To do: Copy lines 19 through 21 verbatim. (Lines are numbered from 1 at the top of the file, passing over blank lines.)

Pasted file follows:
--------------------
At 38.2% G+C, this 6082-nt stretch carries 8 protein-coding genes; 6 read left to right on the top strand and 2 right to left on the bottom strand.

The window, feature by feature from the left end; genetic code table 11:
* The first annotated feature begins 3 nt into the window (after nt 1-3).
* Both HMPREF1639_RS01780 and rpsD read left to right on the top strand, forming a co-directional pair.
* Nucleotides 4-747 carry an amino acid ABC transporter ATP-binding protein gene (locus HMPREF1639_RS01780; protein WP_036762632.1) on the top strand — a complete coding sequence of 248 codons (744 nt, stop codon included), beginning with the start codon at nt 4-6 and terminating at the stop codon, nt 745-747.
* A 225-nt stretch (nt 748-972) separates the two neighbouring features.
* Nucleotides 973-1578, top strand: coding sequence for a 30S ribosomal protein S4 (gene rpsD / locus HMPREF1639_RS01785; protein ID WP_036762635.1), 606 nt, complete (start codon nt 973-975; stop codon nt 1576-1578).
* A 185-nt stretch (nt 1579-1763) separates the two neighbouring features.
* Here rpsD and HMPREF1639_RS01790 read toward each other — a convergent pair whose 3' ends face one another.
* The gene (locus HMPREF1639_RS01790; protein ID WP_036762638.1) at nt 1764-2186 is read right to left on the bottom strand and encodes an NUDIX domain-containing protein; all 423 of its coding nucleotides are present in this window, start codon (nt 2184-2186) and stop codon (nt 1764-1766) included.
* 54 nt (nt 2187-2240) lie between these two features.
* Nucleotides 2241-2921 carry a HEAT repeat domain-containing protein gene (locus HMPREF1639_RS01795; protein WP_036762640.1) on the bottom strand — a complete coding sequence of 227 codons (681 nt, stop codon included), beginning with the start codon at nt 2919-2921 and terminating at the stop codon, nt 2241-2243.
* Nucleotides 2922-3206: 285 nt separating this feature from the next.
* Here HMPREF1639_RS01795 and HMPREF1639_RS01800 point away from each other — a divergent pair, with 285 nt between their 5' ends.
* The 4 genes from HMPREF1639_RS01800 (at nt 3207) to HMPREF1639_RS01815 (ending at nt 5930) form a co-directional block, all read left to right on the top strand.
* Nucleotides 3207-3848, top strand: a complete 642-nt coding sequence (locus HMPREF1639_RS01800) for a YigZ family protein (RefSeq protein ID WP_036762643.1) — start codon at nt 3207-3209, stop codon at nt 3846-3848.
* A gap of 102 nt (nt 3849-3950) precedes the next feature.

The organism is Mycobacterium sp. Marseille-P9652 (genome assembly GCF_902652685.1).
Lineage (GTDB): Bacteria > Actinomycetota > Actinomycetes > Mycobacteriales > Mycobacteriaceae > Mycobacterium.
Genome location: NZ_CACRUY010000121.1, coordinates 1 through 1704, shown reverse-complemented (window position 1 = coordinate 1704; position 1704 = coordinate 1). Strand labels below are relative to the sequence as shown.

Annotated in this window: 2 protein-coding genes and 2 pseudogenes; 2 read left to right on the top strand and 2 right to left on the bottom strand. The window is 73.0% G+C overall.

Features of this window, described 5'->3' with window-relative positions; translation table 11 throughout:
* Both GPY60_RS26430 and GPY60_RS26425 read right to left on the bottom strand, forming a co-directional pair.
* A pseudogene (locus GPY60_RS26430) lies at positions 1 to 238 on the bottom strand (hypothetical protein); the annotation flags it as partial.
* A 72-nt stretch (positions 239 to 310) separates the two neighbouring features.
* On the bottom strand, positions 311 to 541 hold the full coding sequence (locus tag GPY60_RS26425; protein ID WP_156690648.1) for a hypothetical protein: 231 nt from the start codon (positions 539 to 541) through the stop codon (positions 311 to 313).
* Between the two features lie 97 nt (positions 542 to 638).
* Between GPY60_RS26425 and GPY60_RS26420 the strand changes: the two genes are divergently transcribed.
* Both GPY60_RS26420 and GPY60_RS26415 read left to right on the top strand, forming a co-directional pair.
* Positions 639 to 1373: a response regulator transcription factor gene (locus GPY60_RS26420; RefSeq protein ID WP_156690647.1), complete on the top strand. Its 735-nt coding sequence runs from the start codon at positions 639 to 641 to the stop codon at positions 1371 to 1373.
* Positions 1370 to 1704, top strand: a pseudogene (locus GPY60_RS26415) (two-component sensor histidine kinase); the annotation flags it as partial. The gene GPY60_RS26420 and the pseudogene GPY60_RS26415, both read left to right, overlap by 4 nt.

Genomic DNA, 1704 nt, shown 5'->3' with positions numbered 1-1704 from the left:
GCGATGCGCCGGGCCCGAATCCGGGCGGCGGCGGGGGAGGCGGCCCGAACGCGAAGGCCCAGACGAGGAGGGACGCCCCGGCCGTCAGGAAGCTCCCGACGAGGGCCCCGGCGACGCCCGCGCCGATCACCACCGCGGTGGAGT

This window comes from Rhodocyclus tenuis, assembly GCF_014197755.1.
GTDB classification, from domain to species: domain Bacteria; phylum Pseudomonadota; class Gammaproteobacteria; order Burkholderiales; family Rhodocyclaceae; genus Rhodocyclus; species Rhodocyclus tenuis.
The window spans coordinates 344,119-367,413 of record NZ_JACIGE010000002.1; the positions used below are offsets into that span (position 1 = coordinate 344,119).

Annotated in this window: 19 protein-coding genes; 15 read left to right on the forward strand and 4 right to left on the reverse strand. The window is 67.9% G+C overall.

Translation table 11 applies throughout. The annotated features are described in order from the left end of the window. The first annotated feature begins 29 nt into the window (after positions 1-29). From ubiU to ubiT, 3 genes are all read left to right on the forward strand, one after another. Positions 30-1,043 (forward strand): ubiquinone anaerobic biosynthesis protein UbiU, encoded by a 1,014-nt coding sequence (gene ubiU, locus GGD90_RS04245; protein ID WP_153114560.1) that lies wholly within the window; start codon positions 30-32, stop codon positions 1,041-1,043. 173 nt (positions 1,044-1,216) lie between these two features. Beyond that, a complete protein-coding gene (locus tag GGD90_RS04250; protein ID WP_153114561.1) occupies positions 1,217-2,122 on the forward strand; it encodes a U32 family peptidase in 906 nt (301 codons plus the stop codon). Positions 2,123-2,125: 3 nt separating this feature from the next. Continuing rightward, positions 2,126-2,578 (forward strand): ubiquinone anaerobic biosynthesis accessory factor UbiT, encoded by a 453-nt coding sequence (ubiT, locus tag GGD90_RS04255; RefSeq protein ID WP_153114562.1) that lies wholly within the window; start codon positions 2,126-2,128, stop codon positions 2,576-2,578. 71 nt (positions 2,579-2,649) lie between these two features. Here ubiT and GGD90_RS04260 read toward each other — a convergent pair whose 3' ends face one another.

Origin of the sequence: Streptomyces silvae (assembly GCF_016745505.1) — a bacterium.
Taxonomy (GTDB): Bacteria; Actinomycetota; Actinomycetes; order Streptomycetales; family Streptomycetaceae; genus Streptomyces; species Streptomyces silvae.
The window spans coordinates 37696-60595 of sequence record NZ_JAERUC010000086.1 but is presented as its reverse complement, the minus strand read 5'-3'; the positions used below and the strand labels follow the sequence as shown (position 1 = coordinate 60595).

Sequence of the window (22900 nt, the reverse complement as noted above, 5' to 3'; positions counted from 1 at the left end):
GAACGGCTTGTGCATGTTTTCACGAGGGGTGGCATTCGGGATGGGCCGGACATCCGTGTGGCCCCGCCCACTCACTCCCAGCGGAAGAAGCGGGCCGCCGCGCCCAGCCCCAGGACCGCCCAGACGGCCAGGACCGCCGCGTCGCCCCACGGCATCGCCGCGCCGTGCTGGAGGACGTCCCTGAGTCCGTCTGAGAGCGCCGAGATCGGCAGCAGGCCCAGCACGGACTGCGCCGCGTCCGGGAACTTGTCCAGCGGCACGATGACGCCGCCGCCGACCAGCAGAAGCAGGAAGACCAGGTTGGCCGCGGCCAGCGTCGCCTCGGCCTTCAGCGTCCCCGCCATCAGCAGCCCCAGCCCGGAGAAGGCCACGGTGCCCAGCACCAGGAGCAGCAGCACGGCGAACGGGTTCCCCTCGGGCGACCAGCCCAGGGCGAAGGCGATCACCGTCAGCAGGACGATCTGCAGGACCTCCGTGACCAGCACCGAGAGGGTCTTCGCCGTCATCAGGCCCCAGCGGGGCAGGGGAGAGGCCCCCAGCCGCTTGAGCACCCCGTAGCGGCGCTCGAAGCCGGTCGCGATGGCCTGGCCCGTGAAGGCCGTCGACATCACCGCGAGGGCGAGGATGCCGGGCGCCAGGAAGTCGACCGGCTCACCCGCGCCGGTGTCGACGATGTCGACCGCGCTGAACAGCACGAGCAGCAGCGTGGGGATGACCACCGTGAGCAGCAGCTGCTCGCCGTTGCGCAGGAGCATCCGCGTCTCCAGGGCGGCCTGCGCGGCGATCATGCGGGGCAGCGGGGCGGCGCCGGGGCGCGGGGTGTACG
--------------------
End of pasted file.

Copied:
Lineage (GTDB): Bacteria > Actinomycetota > Actinomycetes > Mycobacteriales > Mycobacteriaceae > Mycobacterium.
Genome location: NZ_CACRUY010000121.1, coordinates 1 through 1704, shown reverse-complemented (window position 1 = coordinate 1704; position 1704 = coordinate 1). Strand labels below are relative to the sequence as shown.

Annotated in this window: 2 protein-coding genes and 2 pseudogenes; 2 read left to right on the top strand and 2 right to left on the bottom strand. The window is 73.0% G+C overall.